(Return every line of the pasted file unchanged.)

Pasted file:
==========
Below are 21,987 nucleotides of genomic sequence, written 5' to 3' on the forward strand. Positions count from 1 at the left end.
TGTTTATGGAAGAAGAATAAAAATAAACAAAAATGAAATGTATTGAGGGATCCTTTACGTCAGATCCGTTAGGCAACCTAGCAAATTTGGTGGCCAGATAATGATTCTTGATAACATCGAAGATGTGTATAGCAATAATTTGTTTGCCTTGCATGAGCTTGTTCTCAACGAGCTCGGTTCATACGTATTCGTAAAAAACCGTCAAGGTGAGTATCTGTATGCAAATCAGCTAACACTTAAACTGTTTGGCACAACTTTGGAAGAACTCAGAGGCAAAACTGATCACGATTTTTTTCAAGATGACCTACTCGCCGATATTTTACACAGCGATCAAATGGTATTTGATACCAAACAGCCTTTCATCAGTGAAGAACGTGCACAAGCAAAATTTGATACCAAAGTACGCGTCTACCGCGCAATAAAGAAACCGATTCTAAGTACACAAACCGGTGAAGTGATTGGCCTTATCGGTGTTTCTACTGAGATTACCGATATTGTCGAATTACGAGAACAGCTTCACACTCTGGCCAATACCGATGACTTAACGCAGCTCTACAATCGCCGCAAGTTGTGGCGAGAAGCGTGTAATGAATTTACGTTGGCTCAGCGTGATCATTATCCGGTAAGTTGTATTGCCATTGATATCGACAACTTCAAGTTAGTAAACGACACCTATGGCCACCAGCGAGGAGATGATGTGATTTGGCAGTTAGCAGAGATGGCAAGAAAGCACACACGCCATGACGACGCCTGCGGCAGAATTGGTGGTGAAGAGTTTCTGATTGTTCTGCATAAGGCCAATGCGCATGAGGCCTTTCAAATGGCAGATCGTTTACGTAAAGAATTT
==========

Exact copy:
Below are 21,987 nucleotides of genomic sequence, written 5' to 3' on the forward strand. Positions count from 1 at the left end.
TGTTTATGGAAGAAGAATAAAAATAAACAAAAATGAAATGTATTGAGGGATCCTTTACGTCAGATCCGTTAGGCAACCTAGCAAATTTGGTGGCCAGATAATGATTCTTGATAACATCGAAGATGTGTATAGCAATAATTTGTTTGCCTTGCATGAGCTTGTTCTCAACGAGCTCGGTTCATACGTATTCGTAAAAAACCGTCAAGGTGAGTATCTGTATGCAAATCAGCTAACACTTAAACTGTTTGGCACAACTTTGGAAGAACTCAGAGGCAAAACTGATCACGATTTTTTTCAAGATGACCTACTCGCCGATATTTTACACAGCGATCAAATGGTATTTGATACCAAACAGCCTTTCATCAGTGAAGAACGTGCACAAGCAAAATTTGATACCAAAGTACGCGTCTACCGCGCAATAAAGAAACCGATTCTAAGTACACAAACCGGTGAAGTGATTGGCCTTATCGGTGTTTCTACTGAGATTACCGATATTGTCGAATTACGAGAACAGCTTCACACTCTGGCCAATACCGATGACTTAACGCAGCTCTACAATCGCCGCAAGTTGTGGCGAGAAGCGTGTAATGAATTTACGTTGGCTCAGCGTGATCATTATCCGGTAAGTTGTATTGCCATTGATATCGACAACTTCAAGTTAGTAAACGACACCTATGGCCACCAGCGAGGAGATGATGTGATTTGGCAGTTAGCAGAGATGGCAAGAAAGCACACACGCCATGACGACGCCTGCGGCAGAATTGGTGGTGAAGAGTTTCTGATTGTTCTGCATAAGGCCAATGCGCATGAGGCCTTTCAAATGGCAGATCGTTTACGTAAAGAATTT